China offers Rio Tinto $20-billion loan if Chinalco deal is passed

China's hunger for minerals is scaling new heights in 2009; to get the Chinalco deal passed by a hesitant Australian government and angry shareholders, the Exim Bank of China has offered debt-riden Rio Tinto loans potentially worth $20-billion to develop future mining projects in Australia, China and else where in the world.

However, the loan is contingent on the state-owned China Aluminium-Rio Tinto deal being passed by the Australian regulators (See: Rio Tinto shareholders continue to oppose Chinalco deal).

The $20 billion would be made available to Rio Tinto as soft loans to develop mining projects in Australia, China and other parts of the world, which it would not be able to do under the current tight credit market.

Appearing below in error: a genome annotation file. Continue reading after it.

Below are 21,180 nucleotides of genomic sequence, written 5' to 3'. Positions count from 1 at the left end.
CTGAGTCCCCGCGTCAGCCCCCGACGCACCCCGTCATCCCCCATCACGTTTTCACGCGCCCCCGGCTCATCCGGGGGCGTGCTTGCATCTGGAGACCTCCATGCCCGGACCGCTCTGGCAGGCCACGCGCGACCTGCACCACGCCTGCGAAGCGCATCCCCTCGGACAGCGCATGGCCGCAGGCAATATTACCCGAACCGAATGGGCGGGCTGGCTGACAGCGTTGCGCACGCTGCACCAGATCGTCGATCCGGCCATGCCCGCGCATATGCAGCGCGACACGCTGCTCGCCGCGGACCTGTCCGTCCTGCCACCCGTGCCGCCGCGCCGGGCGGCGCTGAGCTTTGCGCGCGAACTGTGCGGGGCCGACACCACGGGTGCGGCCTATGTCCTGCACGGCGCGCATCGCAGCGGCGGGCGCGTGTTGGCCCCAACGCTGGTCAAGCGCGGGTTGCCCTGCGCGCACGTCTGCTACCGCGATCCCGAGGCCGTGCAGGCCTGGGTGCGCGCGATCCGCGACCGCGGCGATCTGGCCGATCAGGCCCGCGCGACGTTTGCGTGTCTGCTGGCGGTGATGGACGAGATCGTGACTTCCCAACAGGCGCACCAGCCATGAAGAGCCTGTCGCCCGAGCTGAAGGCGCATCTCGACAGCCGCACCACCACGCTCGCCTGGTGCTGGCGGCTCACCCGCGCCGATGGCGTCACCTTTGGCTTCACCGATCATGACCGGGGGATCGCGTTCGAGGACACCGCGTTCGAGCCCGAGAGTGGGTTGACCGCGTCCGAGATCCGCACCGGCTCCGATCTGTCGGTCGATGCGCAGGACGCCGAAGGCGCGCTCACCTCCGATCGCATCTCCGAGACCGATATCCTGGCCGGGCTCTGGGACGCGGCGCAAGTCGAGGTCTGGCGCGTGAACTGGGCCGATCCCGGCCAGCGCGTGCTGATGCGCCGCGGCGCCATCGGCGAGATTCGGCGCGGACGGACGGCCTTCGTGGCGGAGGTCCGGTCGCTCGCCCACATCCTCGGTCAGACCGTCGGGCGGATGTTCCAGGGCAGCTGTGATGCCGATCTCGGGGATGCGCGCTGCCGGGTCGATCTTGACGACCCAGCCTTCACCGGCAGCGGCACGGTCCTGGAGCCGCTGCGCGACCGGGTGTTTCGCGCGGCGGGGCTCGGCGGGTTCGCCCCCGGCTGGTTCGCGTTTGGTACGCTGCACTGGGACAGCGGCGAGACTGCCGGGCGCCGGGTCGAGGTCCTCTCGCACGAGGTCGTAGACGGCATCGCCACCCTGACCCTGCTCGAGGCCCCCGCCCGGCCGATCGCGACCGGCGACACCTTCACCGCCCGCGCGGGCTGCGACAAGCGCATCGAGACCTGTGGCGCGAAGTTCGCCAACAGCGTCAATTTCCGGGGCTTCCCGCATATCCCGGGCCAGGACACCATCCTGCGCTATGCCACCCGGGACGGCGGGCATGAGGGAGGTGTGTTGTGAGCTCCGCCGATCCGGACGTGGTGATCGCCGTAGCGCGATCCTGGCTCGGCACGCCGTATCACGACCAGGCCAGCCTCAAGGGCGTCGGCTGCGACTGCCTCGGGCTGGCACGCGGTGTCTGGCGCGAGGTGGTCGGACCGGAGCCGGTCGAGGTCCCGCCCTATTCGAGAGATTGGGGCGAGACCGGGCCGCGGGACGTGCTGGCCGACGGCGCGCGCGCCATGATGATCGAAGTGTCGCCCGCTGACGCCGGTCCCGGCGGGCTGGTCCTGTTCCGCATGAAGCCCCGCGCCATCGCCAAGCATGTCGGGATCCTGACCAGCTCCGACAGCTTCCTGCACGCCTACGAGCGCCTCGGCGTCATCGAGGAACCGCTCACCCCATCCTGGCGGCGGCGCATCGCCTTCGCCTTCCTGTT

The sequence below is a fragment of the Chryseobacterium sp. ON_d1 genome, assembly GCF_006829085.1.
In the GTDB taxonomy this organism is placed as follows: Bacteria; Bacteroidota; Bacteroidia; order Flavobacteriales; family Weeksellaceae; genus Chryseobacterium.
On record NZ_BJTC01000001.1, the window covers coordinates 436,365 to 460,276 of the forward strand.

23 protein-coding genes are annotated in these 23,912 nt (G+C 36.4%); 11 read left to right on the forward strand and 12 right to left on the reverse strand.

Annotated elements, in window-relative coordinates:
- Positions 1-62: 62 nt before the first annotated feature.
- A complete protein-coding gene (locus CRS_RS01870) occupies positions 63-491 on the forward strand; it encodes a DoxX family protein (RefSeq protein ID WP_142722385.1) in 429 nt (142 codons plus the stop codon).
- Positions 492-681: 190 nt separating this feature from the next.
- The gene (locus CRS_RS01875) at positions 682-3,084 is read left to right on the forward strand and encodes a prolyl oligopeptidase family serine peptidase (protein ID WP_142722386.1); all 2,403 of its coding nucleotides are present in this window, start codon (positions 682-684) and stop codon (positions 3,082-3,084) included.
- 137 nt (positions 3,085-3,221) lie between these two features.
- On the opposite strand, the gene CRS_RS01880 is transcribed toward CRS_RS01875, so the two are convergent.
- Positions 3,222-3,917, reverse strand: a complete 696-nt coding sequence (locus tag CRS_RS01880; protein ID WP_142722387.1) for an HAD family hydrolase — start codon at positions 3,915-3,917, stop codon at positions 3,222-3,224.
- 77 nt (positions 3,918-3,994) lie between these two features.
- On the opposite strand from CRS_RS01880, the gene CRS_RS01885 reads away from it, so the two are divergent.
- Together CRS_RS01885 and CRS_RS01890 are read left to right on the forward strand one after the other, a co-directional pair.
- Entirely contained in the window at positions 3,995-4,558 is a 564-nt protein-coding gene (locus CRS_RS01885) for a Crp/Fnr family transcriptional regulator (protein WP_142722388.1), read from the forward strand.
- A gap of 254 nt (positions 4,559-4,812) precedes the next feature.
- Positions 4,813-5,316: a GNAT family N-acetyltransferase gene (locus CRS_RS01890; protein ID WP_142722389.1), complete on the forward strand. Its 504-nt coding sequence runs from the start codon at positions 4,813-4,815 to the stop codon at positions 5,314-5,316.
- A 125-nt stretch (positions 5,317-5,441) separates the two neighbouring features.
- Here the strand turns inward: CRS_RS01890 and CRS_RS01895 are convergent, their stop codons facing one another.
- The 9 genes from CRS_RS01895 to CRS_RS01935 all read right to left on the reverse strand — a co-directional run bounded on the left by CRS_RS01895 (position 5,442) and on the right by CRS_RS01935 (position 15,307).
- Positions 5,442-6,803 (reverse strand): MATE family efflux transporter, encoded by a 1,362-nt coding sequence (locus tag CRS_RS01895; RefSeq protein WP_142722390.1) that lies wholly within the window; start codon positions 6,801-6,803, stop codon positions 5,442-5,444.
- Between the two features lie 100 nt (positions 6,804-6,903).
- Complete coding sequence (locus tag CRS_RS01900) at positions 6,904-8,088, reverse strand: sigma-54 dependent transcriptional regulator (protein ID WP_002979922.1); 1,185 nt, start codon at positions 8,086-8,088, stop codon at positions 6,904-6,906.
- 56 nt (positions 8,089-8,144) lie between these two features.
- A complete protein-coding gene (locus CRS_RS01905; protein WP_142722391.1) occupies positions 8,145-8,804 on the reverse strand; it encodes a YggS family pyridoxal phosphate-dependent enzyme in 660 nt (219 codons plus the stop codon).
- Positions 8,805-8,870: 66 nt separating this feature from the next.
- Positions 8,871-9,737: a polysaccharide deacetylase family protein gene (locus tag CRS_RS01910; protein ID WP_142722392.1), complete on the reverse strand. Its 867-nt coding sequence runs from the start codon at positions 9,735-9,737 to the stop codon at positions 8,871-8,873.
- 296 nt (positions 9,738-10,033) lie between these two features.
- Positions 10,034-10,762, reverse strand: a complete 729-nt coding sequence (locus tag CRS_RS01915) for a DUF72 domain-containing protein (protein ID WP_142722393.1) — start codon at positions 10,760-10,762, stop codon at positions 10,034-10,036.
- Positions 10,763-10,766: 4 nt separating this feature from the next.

Last month, Beijing made its biggest investment ever in a foreign company, when state-owned Aluminium Corporation of China (Chinalco) offered to invest $19.5 billion into troubled mining giant Rio Tinto, where the Chinese company's holding in Rio would increase from an existing 9 per cent to 18 per cent. (See: Chinalco invests $19.5 billion in Rio Tinto to raise stake to 18 per cent)

But the deal has run into a storm with the Australian government, shareholders of Rio and arch rival BHP Billiton both seething in anger with BHP pulling out all stops to scuttle the deal in Canberra.

Just minutes before Rio Tinto announced the deal, the Australian government amended the foreign acquisitions and takeovers act of 1975, making convertible debt to be treated as equity with the change coming into effect immediately.